After excitment wanes, day two is about the huntOn the second day of Minnesota’s deer season, a somber sky rides low over the land, softening the edges of the distant ridges. This is the way deer season is supposed to look.
By: Sam Cook, Lake County News Chronicle
On the second day of Minnesota’s deer season, a somber sky rides low over the land, softening the edges of the distant ridges. This is the way deer season is supposed to look.
Everything has changed now. All of the back-slapping reunions at the shack are behind the hunters. All of that opening-morning anticipation is gone. All of the bold prognostications of the hunters have been forgotten.
On the second day of deer season, it’s just about the hunt.
Oh, there may be a buck or two hanging from the meat pole in camp from opening day. The pressure is off for those lucky hunters. But for the rest of the gang, it’s now about rising in the dark, taking on a few calories and trundling down the trail to the stand again.
It’s like going to work, except the office is nicer.
We all know the game. You can’t shoot a deer if you’re sitting in the shack. As in fishing, you have to have your line in the water. Which means you’ve got to be on the stand, staring at the same predictable scene you’ve already scanned countless times. You’ll scan it dozens more times on the second day of deer season.
The cool seeps in around the edges of the hunter’s clothing. The wind seeks any bare flesh it can find. The office is drafty.
For some, the second day of deer season comes with a sense of urgency. That’s because these hunters must leave the woods on this Sunday night, leave the simple camp life and head back for the bright lights, the multi-lane highways, the so-called real world.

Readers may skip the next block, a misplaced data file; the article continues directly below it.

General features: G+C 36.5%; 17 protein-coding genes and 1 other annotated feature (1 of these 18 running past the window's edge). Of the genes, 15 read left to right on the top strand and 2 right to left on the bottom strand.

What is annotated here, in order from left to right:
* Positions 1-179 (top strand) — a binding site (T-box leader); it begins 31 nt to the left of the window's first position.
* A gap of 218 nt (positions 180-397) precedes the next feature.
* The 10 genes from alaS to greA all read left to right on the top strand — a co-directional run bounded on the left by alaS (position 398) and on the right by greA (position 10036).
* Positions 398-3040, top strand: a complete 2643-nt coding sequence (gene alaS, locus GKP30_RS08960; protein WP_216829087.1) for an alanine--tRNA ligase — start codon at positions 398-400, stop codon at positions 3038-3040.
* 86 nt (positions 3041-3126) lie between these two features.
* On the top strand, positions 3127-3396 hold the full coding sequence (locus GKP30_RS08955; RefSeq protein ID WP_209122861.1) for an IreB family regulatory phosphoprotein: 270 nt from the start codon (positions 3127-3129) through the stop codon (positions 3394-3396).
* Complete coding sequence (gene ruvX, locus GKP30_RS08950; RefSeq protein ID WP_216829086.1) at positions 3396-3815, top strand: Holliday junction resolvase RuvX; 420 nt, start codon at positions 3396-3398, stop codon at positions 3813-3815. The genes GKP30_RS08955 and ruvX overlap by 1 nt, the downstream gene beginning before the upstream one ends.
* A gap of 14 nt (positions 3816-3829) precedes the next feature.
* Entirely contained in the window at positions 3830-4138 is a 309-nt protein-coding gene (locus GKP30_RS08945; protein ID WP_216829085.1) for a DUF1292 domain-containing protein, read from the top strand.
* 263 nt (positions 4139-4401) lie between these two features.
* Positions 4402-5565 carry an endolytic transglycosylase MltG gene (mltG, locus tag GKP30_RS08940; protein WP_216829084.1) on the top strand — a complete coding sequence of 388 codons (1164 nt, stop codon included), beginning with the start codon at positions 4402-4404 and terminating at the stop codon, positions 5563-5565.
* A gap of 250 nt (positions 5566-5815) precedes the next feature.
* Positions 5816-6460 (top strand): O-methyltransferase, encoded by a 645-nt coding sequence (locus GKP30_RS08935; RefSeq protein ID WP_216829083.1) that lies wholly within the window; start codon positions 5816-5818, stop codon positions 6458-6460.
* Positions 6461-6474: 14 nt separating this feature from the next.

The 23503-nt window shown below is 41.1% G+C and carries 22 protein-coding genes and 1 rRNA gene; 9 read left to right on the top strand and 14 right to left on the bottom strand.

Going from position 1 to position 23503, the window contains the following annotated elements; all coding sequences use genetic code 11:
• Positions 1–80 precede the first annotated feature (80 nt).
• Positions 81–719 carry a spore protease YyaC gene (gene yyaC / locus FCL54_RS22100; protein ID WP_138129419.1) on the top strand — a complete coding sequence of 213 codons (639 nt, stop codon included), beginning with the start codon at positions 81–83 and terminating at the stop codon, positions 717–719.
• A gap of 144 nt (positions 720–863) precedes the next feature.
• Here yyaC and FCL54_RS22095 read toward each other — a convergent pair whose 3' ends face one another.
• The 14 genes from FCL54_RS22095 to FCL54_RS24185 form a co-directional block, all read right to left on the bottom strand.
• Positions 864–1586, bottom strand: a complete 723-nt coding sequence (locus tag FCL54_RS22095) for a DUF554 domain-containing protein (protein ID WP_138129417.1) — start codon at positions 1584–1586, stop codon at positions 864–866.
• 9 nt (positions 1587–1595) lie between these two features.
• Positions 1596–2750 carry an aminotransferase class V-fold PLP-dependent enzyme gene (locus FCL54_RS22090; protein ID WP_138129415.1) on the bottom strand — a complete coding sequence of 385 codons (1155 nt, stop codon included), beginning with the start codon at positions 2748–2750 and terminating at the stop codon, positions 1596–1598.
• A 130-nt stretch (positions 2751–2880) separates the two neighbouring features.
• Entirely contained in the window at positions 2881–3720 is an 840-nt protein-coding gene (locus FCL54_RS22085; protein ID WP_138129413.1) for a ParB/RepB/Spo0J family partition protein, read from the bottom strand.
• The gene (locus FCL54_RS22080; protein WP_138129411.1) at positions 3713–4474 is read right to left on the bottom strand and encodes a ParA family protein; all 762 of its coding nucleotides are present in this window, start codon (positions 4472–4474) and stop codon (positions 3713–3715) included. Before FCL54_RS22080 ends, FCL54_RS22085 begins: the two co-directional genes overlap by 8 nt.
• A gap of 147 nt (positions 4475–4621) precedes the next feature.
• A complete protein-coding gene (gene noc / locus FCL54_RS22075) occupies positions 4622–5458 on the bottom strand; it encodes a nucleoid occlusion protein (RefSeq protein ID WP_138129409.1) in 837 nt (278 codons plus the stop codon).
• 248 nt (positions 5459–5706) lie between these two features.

Which is the real world, really? Every hunter would say that this is the real world, out here. The world where you must know the wind and the movements of the animals and the rhythms of the land. Out here, some things live and some things die, and the hunter has a lot of time to think about what it means to take a creature’s life. If that isn’t the real world, then what is?
But for other hunters, those not so tethered to the city, this is just one more day of deer hunting. One more day to climb into the stand, chamber a round, shove in a clip and wait for the forest to settle down.
The hunter sits and watches and listens. A raven passes over, unseen, making his raucous proclamations or doing that crazy water-dripping sound. Cool birds, ravens. Tough. Good hunters.
At the other end of the avian spectrum flit the chickadees. Some hunters carry bird seed to the stand and sprinkle it along the wooden railing for them. The chickadees, oblivious to the serious matters at hand, swoop down to snatch a few seeds, cocking their heads at the blaze-orange blob sitting nearby. Chickadees are part of the same eat-or-die circle of life as all the other critters. So why do they always seem so happy?
The day rides along. Minutes of vigilance become hours of solitude. The hunter tries not to look at his watch, fearing that time will have passed even more slowly than he thought. Finally, his stomach overrules the clock. It is time for lunch. A venison sausage sandwich right on the stand, perhaps, consumed in bites snatched surreptitiously.
Then, back to work. A visual sweep to the left. Now out front. Now on to the right and over an orange shoulder. The hunter looks for an ear twitch, a tail wiggle, an antler glint. He listens for a snapping twig or a crunching leaf.
Somewhere behind the gray gauze of sky, an unseen sun slides toward the western horizon. Maybe a buck appears. Maybe not.
It’s the second day of deer season. The hunt goes on.
Sam Cook is a Duluth News Tribune outdoors writer and columnist. Reach him at (218) 723-5332 or email@example.com. Follow him on Twitter at twitter.com/samcookoutdoors.